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Eleven State AGs Say ExxonMobil Probe Attempting to 'Silence Dissenting Viewpoints'

Nearly a dozen GOP attorneys general (AG) have called for an investigation into ExxonMobil Corp. research about the effects of fossil fuel production on climate change to be dismissed, claiming the probe by two Democratic colleagues is unconstitutional.

An amicus brief filed in U.S. District Court for the Southern District of New York in Manhattan supports a lawsuit by ExxonMobil to dismiss a wide-ranging probe by New York's Eric Schneiderman and Maura Healey of Massachusetts, both Democrats. The brief was signed by the top prosecutors of Alabama, Arizona, Arkansas, Louisiana, Michigan, Nebraska, Oklahoma, South Carolina, Texas, Utah and Wisconsin.    

Following months of critical news stories claiming, among other things, that ExxonMobil supposedly violated consumer protection laws by marketing and selling fossil fuel-derived products and securities, Schneiderman in 2015 launched a wide-ranging investigation that has sought internal research and shareholder communications regarding climate change. He has since expanded the probe into ExxonMobil's reserves reporting. Healey later joined the investigation and issued a civil investigative demand, i.e., a state administrative subpoena.

In the amicus brief in support of ExxonMobil's attempt to quash the orders, the GOP AGs said Schneiderman and Healey "are not using their power in an impartial manner. Rather, they are embracing one side of a multi-faceted and robust policy debate, and simultaneously seeking to censor opposing viewpoints. This is bad faith." The two AGs have abused their power and violated ExxonMobil's rights to free speech by "using law enforcement authority to resolve a public policy debate" about whether carbon emissions contribute to climate change. The questions concerning climate change are not settled, the brief said.

The probe "is the product of a cultural movement...committed to aggressively protecting and building upon the recent progress the United States has made in combating climate change. The common interest agreement of the powers aligned on this axis of ideology underscores the partiality of their endeavor, as they seek to limit climate change and ensure the dissemination of accurate information about climate change...In other words, the defendants’ tactics are part of an aggressive approach to silence dissenting viewpoints by policing the 'truth' about climate change in the marketplace of ideas."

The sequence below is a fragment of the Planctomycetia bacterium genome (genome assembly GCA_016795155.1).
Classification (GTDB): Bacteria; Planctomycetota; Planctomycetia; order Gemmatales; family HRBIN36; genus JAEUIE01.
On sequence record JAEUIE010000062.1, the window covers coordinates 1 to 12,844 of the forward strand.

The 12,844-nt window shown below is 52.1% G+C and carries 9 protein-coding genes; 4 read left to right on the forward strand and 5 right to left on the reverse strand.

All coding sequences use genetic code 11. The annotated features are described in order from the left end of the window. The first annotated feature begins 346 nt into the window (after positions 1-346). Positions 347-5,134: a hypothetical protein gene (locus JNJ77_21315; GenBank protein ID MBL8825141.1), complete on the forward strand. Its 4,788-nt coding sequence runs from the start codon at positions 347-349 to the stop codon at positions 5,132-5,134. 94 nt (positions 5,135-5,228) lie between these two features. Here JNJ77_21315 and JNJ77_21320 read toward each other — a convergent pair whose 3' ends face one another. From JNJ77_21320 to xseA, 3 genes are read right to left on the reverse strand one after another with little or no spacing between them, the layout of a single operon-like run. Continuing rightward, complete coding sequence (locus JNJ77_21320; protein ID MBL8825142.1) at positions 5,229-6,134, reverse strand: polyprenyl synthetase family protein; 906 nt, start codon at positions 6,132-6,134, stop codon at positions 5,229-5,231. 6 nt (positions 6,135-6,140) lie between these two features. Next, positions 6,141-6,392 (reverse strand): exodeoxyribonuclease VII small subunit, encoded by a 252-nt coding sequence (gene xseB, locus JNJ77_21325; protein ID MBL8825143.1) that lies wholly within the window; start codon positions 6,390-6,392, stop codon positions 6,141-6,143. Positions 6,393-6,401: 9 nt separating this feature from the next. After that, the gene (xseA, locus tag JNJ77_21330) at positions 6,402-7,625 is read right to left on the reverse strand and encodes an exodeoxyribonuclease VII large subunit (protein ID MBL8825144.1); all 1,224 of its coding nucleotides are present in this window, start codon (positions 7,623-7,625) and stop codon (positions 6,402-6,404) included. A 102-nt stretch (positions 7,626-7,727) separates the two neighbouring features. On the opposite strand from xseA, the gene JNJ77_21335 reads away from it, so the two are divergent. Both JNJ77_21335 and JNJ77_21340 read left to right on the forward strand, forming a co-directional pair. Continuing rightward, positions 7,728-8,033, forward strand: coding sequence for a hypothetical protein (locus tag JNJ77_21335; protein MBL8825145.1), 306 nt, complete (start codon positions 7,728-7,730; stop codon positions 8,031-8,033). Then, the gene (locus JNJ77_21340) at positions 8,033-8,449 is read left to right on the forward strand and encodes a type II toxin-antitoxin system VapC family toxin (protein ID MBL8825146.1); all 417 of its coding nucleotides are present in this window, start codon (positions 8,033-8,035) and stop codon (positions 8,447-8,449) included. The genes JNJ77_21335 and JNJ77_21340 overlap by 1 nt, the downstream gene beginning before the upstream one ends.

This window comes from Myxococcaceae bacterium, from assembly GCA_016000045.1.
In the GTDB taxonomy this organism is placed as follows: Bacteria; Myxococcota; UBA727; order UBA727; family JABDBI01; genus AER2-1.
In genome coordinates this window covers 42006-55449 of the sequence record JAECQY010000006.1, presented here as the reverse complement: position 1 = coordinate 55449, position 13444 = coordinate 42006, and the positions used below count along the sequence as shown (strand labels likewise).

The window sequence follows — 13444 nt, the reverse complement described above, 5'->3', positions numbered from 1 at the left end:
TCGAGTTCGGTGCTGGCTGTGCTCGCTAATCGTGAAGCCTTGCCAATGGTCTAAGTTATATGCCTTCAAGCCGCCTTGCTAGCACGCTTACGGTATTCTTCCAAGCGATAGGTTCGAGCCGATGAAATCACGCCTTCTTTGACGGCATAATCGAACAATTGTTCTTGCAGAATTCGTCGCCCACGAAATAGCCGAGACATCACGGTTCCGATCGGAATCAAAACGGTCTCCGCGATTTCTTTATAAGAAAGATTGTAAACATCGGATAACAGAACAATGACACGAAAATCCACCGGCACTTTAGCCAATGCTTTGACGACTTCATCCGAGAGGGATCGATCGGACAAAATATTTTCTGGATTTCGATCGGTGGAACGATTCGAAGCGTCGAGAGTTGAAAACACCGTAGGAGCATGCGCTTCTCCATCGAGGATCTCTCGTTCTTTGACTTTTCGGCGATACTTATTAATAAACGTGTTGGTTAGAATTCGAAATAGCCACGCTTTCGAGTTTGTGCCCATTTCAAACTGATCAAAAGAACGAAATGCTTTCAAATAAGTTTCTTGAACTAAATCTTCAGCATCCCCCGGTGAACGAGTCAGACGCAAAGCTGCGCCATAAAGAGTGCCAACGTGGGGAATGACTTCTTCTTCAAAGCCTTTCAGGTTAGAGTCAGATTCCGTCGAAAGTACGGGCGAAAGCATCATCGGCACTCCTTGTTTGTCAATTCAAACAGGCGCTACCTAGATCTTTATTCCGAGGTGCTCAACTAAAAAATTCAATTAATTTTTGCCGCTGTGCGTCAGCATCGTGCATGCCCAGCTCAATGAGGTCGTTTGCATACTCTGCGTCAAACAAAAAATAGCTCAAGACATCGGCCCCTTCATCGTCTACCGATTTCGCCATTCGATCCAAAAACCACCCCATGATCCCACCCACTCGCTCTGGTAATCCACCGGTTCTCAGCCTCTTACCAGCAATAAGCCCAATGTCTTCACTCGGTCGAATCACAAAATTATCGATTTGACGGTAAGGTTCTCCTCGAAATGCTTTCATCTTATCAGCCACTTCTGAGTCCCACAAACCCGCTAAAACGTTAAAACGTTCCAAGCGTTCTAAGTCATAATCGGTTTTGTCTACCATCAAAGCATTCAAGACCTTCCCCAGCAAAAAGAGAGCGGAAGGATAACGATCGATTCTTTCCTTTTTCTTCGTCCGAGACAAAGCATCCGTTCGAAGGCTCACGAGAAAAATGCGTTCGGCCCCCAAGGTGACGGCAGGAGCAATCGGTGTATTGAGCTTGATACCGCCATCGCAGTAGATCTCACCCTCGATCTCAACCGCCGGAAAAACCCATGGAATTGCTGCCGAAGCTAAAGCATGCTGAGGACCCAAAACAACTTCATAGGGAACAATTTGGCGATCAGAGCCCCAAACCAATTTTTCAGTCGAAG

Several of the GOP AGs last year had expressed concerns about the probe, claiming the effort by their colleagues "to police the global warming debate through the power of the subpoena is a grave mistake." While there is disagreement among the GOP AGs about climate change, they said they "agree on at least one thing -- this is not a question for the courts. Using law enforcement authority to resolve a public policy debate undermines the trust invested in our offices and threatens free speech."

Among other things, the 27-page amicus brief cited an article published in the National Review's May 17, 2016 issue, which was written by U.S. Environmental Protection Agency Administrator Scott Pruitt, who at the time was Oklahoma's top prosecutor. Said Pruitt, "scientists continue to disagree about the degree and extent of global warming and its connection to the actions of mankind."

The amicus brief noted that many people recognize that "vigorous debate exists in this country regarding the risks of climate change and the appropriate response to those risks. Both sides are well-funded and sophisticated public policy participants. Whatever our country's response, it will affect people, communities, and businesses that all have a right to participate in this debate." Schneiderman and Healey should "stop policing viewpoints."

The amicus brief has "raised important constitutional and legal issues in support of our position that the investigations by New York and Massachusetts are politically based and in bad faith," said an ExxonMobil spokesman. The investigations are "an attempt to silence political opponents who disagree on the appropriate policies to address climate change."

A spokeswoman for Schneiderman said the AG planned to "pursue our fraud investigation under New York law, despite attempts by Exxon and Big Oil's beneficiaries to delay and distract from the serious issues at hand."

The case is not expected to be resolved anytime soon. Last month ExxonMobil lost its bid to transfer the lawsuit from Manhattan courts to Texas, where it is headquartered.

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